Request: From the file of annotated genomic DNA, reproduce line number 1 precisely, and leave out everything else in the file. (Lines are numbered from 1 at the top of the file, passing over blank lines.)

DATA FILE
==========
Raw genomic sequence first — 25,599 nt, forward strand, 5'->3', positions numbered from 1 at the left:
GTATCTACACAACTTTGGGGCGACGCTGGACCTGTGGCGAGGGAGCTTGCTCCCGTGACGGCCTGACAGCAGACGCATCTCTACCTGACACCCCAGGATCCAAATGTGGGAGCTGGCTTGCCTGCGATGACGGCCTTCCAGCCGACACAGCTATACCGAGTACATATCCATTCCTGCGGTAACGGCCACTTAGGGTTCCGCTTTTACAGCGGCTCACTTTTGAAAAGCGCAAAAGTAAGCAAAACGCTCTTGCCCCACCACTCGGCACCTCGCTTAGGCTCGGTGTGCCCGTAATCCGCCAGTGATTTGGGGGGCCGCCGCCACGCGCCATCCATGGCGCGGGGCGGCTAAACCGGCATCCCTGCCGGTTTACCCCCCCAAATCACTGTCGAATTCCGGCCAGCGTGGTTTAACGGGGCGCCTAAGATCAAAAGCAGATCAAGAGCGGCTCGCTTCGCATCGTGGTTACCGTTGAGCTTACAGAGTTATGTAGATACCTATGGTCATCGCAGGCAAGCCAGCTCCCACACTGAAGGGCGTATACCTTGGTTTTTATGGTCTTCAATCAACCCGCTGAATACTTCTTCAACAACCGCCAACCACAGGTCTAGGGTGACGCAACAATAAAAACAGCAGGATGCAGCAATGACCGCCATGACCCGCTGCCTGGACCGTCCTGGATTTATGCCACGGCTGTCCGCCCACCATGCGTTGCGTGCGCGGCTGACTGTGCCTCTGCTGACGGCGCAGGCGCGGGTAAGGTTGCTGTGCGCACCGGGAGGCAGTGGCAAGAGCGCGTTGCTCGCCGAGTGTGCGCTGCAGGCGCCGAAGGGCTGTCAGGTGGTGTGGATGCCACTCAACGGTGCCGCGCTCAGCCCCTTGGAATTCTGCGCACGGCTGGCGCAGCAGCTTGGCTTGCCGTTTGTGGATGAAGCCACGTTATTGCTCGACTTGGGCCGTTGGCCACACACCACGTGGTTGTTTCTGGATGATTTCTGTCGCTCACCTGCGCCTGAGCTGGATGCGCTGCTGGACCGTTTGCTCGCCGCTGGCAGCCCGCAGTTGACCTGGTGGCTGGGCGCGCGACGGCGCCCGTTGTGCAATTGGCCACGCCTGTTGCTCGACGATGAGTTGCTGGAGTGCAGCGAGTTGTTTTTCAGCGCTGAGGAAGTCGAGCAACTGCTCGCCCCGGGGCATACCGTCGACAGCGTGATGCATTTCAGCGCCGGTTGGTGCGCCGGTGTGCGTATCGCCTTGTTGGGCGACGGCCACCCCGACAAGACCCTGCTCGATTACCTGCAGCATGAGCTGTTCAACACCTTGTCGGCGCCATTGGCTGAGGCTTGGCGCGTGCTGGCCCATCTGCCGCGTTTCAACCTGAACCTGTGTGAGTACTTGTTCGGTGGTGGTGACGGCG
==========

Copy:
Raw genomic sequence first — 25,599 nt, forward strand, 5'->3', positions numbered from 1 at the left: